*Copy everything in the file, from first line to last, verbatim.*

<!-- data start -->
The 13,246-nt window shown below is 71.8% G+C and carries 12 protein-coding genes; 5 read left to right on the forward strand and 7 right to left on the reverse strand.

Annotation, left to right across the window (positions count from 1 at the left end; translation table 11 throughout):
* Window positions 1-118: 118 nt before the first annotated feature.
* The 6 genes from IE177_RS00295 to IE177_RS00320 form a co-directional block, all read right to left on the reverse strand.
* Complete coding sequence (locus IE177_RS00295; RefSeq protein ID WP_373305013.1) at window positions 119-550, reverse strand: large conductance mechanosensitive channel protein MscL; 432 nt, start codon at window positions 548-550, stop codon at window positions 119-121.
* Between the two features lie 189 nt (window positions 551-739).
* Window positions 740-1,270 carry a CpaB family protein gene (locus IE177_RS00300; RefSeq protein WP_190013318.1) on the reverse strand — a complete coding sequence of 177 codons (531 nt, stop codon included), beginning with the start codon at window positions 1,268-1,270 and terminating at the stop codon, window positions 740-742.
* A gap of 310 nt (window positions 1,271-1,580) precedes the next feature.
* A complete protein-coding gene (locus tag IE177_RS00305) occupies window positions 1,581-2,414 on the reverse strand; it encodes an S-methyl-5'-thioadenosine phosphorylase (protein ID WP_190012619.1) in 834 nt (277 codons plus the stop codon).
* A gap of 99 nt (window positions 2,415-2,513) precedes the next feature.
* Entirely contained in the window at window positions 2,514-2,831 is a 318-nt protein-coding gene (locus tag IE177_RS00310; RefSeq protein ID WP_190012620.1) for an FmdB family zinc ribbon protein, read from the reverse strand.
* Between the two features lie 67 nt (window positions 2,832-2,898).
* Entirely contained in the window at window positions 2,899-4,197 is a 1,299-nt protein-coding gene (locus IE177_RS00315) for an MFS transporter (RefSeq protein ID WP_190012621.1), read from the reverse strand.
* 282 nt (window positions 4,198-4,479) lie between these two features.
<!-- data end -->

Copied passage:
The 13,246-nt window shown below is 71.8% G+C and carries 12 protein-coding genes; 5 read left to right on the forward strand and 7 right to left on the reverse strand.

Annotation, left to right across the window (positions count from 1 at the left end; translation table 11 throughout):
* Window positions 1-118: 118 nt before the first annotated feature.
* The 6 genes from IE177_RS00295 to IE177_RS00320 form a co-directional block, all read right to left on the reverse strand.
* Complete coding sequence (locus IE177_RS00295; RefSeq protein ID WP_373305013.1) at window positions 119-550, reverse strand: large conductance mechanosensitive channel protein MscL; 432 nt, start codon at window positions 548-550, stop codon at window positions 119-121.
* Between the two features lie 189 nt (window positions 551-739).
* Window positions 740-1,270 carry a CpaB family protein gene (locus IE177_RS00300; RefSeq protein WP_190013318.1) on the reverse strand — a complete coding sequence of 177 codons (531 nt, stop codon included), beginning with the start codon at window positions 1,268-1,270 and terminating at the stop codon, window positions 740-742.
* A gap of 310 nt (window positions 1,271-1,580) precedes the next feature.
* A complete protein-coding gene (locus tag IE177_RS00305) occupies window positions 1,581-2,414 on the reverse strand; it encodes an S-methyl-5'-thioadenosine phosphorylase (protein ID WP_190012619.1) in 834 nt (277 codons plus the stop codon).
* A gap of 99 nt (window positions 2,415-2,513) precedes the next feature.
* Entirely contained in the window at window positions 2,514-2,831 is a 318-nt protein-coding gene (locus tag IE177_RS00310; RefSeq protein ID WP_190012620.1) for an FmdB family zinc ribbon protein, read from the reverse strand.
* Between the two features lie 67 nt (window positions 2,832-2,898).
* Entirely contained in the window at window positions 2,899-4,197 is a 1,299-nt protein-coding gene (locus IE177_RS00315) for an MFS transporter (RefSeq protein ID WP_190012621.1), read from the reverse strand.
* 282 nt (window positions 4,198-4,479) lie between these two features.